UTI is short for urinary tract infection, infection that predominantly affects the bladder and then spread to other organs of the urinary tract. The infection is caused by different bacteria. Urine is normally sterile and any presence of these microorganisms allows them to rapidly multiply and initiate infection.
It is estimated that UTI affects women 50 time more than men. As for men, the infection is not so common under the age of 60.
Even though there are many measures which help patients deal with symptoms and signs of UTI, the infection can only be eradicated with adequate antibiotics.
UTI: the Underlying Causes
In healthy individuals urine is sterile. Once the urine gets colonized with bacteria, these start to multiply and induce inflammatory reaction. The infection starts in the urethra or the bladder and may easily spread upwards to the kidneys.
Certain factors may contribute to UTI. The first one is obstruction in the urinary tract. The obstruction can originate from enlarged prostate, narrowing (stricture) of the urethra, tumors etc. Furthermore, UTI frequently affects patients suffering from neurological conditions like spina bifida, multiple sclerosis or is associated with spinal cord injury.
Abnormal urine drainage is another cause of UTI. It occurs in people with horseshoes kidney, those suffering from obstruction caused by kidney/bladder stones as well as people suffering from polycystic kidney disease. Instrumentation, urinary catheters and stents are also contributors to the infection.
Finally, some people are more susceptible to UTI. These are people suffering from diabetes and patients on steroid therapy.
Urine analysis confirms the presence of blood, protein, white blood cells and nitrites. These findings are sufficient enough for a doctor to assume one is suffering from UTI. Along with the symptoms patients complain about, the mentioned laboratory findings are sometimes enough for the treatment to start. However, it is best to isolate the microorganisms from the infected urine and then opt for the most suitable antibiotic according to antibiogram.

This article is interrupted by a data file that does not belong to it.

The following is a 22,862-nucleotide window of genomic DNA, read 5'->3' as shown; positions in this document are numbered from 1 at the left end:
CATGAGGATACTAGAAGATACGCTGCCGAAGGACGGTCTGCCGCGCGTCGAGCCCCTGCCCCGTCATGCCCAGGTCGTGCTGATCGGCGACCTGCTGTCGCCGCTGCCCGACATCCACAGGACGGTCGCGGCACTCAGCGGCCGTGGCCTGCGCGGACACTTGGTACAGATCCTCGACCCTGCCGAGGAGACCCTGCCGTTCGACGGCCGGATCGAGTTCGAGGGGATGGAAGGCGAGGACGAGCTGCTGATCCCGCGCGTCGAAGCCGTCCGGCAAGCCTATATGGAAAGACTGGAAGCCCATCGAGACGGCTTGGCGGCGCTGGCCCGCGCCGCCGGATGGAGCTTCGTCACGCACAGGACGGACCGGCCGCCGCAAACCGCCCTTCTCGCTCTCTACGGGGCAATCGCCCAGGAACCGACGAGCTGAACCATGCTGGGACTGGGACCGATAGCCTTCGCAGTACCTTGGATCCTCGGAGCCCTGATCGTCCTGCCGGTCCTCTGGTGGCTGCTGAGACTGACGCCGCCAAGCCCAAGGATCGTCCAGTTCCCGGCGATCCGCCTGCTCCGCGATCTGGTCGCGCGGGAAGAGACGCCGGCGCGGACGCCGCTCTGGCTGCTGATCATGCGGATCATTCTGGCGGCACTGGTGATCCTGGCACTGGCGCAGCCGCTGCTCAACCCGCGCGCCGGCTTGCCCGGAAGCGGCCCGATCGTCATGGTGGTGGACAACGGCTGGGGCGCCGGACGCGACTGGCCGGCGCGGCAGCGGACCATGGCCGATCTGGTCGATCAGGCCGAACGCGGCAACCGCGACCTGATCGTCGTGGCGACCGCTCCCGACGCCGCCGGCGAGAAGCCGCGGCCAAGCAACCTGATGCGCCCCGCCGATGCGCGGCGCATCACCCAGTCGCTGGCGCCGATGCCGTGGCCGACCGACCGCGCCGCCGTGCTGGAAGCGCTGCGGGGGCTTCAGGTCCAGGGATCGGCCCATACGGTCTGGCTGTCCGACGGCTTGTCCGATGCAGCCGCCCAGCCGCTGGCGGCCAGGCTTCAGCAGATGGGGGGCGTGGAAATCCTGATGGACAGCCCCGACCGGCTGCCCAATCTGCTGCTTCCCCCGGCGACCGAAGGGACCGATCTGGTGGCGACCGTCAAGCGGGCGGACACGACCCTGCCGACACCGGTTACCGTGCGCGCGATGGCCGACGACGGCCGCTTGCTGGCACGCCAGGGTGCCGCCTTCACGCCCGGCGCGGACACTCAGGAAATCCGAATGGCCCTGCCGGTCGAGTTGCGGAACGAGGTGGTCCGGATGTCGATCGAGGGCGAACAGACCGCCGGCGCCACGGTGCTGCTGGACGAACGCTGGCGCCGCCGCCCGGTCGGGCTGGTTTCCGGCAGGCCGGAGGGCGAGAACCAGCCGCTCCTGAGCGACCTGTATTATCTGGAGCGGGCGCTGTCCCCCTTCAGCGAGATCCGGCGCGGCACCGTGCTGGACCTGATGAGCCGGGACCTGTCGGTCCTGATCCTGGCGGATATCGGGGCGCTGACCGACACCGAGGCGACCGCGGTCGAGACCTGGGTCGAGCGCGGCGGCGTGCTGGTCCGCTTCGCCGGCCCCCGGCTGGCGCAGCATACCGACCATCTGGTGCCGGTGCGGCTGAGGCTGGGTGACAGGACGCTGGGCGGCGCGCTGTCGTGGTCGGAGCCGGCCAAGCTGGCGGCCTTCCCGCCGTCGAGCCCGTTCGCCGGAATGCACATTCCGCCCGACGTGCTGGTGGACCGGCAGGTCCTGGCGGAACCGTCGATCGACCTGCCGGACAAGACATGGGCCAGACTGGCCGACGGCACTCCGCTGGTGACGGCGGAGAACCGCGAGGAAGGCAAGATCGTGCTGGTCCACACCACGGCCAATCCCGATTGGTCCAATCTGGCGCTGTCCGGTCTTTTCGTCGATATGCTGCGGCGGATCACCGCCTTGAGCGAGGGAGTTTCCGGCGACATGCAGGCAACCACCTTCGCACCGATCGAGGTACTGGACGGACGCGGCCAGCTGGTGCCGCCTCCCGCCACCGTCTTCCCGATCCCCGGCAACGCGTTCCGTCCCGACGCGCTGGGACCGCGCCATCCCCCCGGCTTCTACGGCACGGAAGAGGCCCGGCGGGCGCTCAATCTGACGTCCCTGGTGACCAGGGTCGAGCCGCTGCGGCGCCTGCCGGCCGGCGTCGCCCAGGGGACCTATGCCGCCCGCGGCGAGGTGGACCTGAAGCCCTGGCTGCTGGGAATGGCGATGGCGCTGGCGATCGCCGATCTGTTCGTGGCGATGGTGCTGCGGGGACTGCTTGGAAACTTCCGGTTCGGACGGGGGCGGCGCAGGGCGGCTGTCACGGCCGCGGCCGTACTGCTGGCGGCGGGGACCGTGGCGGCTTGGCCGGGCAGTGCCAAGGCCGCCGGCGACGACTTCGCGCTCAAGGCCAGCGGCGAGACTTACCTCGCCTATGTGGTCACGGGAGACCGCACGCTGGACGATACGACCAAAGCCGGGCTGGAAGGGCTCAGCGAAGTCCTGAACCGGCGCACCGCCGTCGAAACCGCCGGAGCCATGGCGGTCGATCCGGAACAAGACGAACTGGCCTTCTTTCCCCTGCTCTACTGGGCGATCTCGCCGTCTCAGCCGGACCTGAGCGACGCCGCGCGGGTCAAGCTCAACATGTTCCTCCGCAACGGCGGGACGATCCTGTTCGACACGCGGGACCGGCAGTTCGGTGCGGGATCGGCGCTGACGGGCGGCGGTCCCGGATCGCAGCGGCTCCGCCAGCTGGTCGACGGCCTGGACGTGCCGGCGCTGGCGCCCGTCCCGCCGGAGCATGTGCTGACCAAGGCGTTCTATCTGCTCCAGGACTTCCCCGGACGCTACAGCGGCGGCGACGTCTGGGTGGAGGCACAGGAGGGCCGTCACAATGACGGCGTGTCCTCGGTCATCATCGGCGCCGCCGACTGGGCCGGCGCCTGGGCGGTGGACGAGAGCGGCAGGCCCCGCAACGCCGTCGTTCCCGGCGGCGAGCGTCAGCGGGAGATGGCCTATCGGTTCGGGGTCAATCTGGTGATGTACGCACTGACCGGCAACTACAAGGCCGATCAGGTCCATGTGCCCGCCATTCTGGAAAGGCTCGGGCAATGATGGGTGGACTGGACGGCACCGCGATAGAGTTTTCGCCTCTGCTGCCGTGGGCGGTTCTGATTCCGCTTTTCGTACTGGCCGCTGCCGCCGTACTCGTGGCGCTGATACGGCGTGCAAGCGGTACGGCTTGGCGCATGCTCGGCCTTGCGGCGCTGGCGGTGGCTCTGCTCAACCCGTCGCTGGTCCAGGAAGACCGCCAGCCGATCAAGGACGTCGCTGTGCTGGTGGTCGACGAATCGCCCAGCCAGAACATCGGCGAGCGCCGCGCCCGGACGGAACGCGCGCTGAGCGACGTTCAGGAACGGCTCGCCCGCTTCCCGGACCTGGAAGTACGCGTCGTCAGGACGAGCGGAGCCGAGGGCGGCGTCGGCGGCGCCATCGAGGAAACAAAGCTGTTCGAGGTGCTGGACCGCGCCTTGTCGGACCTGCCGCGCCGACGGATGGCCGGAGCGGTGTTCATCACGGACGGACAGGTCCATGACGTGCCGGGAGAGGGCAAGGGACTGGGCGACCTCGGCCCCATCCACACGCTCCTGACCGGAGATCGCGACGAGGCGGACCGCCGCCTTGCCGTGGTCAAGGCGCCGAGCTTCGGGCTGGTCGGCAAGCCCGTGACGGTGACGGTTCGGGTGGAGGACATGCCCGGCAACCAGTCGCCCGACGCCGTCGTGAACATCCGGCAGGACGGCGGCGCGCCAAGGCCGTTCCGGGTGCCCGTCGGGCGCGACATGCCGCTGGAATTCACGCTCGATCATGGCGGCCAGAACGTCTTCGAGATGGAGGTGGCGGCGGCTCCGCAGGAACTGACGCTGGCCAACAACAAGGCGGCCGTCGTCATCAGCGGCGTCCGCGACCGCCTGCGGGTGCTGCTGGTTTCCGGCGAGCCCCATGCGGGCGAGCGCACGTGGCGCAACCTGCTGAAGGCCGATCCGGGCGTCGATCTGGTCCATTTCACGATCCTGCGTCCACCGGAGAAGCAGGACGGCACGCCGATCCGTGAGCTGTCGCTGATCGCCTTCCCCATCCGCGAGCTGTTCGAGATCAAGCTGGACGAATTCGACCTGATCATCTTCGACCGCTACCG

Antibiotics for UTI
In many cases UTI patients are prescribed trimethoprim. The drug is efficient in almost 80% of all cases of UTI. Cephalosporins, nitrofurantoin and norfloxacin are the second line antibiotics prescribed only if the person does not respond to trimethoprim. These medications may be also administered immediately but only in people who additionally show signs of upper UTI i.e. kidney infection.
Amoxicillin used to be prescribed a lot but today almost 50% of all patients are resistant to the drug. This is the reason why doctors must pay attention and never overuse powerful antibiotics because it can cause a widespread bacterial resistance.
Apart from antibiotics, patients are due to drink plenty of fluids, especially water.